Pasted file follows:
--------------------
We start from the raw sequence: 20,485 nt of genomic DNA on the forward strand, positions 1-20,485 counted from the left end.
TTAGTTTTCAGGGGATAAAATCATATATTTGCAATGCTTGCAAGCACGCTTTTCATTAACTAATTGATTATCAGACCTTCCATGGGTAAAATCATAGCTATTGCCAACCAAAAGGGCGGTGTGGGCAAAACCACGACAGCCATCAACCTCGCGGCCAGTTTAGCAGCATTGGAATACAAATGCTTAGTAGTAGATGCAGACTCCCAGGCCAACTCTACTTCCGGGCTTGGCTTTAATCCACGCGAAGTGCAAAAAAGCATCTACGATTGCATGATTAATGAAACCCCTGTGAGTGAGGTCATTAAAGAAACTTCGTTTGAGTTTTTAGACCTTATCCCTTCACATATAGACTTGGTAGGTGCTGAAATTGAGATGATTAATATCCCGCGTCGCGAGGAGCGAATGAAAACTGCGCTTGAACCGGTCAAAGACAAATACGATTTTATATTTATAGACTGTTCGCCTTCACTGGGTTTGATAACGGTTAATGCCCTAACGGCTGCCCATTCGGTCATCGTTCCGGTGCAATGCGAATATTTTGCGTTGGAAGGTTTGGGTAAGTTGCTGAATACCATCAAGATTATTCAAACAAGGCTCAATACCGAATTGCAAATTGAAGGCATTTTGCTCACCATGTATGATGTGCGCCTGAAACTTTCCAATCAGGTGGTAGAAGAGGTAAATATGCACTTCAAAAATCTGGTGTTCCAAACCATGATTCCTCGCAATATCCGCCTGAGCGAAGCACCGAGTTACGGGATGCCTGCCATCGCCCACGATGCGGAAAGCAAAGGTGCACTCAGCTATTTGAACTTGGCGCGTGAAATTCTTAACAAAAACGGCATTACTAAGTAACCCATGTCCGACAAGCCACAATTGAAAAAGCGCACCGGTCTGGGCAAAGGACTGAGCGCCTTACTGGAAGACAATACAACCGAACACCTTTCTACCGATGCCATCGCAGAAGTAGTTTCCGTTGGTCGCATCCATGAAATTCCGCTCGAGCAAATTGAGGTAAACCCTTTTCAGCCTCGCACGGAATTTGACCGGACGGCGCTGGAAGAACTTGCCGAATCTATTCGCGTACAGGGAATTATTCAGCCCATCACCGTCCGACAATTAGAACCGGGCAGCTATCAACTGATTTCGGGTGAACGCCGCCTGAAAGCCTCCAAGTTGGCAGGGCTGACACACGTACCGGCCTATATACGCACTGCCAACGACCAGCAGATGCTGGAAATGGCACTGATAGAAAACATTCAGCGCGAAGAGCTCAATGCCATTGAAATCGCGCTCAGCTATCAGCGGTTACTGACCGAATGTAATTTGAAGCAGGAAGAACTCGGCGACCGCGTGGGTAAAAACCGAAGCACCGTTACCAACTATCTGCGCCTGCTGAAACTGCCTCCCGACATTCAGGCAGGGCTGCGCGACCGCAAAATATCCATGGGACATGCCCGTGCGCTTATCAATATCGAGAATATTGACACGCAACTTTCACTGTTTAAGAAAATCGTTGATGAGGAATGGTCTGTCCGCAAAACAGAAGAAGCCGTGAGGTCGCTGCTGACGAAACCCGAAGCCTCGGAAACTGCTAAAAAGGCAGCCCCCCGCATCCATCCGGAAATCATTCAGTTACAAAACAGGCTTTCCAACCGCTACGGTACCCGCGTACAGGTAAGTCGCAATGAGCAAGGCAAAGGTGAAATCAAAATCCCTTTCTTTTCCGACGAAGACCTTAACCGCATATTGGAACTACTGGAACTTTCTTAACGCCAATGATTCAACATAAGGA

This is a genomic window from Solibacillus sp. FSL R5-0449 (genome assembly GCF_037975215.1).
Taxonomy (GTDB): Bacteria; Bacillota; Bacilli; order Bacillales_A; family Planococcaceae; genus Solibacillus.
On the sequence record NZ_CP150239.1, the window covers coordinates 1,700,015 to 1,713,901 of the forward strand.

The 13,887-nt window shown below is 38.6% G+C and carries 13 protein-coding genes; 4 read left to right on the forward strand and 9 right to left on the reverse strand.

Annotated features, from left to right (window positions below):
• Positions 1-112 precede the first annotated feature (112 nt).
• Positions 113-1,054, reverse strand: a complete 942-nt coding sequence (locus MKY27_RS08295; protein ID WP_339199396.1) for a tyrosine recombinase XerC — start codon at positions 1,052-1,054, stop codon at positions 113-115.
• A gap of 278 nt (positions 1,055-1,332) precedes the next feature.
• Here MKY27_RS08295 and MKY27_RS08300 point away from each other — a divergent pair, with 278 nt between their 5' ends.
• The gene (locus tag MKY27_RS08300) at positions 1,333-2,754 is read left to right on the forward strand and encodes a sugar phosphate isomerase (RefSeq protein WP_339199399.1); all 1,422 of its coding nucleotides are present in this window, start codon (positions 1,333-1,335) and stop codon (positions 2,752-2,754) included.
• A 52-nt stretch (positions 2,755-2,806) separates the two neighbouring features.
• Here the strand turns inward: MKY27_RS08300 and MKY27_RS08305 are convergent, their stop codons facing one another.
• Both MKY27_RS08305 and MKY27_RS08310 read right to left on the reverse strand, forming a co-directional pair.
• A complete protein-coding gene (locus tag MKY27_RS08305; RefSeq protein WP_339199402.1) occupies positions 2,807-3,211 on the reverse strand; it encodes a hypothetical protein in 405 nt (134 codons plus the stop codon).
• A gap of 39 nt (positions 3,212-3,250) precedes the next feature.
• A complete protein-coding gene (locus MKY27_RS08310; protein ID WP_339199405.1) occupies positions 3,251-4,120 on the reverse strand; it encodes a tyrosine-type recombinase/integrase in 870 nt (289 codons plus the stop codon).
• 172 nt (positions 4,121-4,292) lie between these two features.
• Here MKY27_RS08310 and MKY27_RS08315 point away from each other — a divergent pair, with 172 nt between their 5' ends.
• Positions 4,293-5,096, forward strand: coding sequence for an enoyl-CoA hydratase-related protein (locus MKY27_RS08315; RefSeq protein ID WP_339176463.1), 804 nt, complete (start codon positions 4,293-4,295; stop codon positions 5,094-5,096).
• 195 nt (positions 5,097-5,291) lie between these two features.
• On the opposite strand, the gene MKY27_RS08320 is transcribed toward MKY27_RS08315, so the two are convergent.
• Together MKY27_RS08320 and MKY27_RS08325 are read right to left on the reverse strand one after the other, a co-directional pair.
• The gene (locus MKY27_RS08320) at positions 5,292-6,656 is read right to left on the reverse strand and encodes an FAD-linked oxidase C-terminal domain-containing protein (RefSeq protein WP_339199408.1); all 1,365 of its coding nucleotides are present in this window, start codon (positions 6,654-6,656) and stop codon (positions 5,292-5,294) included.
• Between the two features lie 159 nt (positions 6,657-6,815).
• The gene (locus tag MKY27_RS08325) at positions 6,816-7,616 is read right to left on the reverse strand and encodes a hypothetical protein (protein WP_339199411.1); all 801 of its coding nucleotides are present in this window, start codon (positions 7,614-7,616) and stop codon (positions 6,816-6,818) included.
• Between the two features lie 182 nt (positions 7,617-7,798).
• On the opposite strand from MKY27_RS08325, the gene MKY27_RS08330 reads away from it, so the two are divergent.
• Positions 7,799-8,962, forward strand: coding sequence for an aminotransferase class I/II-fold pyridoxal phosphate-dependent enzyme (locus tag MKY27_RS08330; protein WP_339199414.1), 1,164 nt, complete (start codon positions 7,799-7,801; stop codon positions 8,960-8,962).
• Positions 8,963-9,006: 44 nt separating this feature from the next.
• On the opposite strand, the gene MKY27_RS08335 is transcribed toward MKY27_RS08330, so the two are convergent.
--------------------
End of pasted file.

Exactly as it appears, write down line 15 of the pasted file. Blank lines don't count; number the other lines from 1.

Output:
• Both MKY27_RS08305 and MKY27_RS08310 read right to left on the reverse strand, forming a co-directional pair.